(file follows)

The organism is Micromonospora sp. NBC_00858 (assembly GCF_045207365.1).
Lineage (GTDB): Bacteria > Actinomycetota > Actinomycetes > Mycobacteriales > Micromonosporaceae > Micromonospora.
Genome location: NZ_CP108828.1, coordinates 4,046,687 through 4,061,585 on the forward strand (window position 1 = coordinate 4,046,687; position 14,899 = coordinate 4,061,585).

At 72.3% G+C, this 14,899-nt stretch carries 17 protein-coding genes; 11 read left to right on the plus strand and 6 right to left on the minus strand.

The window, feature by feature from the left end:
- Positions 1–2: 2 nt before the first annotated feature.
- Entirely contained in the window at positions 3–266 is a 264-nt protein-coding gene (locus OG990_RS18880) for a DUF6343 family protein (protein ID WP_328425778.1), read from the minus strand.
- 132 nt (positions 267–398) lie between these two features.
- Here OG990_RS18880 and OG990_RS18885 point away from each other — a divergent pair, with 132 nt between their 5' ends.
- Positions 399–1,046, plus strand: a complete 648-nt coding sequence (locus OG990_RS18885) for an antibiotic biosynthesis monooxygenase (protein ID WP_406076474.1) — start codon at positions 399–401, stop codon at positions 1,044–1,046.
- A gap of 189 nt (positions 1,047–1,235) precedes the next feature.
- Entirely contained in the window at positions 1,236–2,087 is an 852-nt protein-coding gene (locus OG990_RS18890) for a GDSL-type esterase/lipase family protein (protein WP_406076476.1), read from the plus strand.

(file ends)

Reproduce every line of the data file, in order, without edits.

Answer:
The organism is Micromonospora sp. NBC_00858 (assembly GCF_045207365.1).
Lineage (GTDB): Bacteria > Actinomycetota > Actinomycetes > Mycobacteriales > Micromonosporaceae > Micromonospora.
Genome location: NZ_CP108828.1, coordinates 4,046,687 through 4,061,585 on the forward strand (window position 1 = coordinate 4,046,687; position 14,899 = coordinate 4,061,585).

At 72.3% G+C, this 14,899-nt stretch carries 17 protein-coding genes; 11 read left to right on the plus strand and 6 right to left on the minus strand.

The window, feature by feature from the left end:
- Positions 1–2: 2 nt before the first annotated feature.
- Entirely contained in the window at positions 3–266 is a 264-nt protein-coding gene (locus OG990_RS18880) for a DUF6343 family protein (protein ID WP_328425778.1), read from the minus strand.
- 132 nt (positions 267–398) lie between these two features.
- Here OG990_RS18880 and OG990_RS18885 point away from each other — a divergent pair, with 132 nt between their 5' ends.
- Positions 399–1,046, plus strand: a complete 648-nt coding sequence (locus OG990_RS18885) for an antibiotic biosynthesis monooxygenase (protein ID WP_406076474.1) — start codon at positions 399–401, stop codon at positions 1,044–1,046.
- A gap of 189 nt (positions 1,047–1,235) precedes the next feature.
- Entirely contained in the window at positions 1,236–2,087 is an 852-nt protein-coding gene (locus OG990_RS18890) for a GDSL-type esterase/lipase family protein (protein WP_406076476.1), read from the plus strand.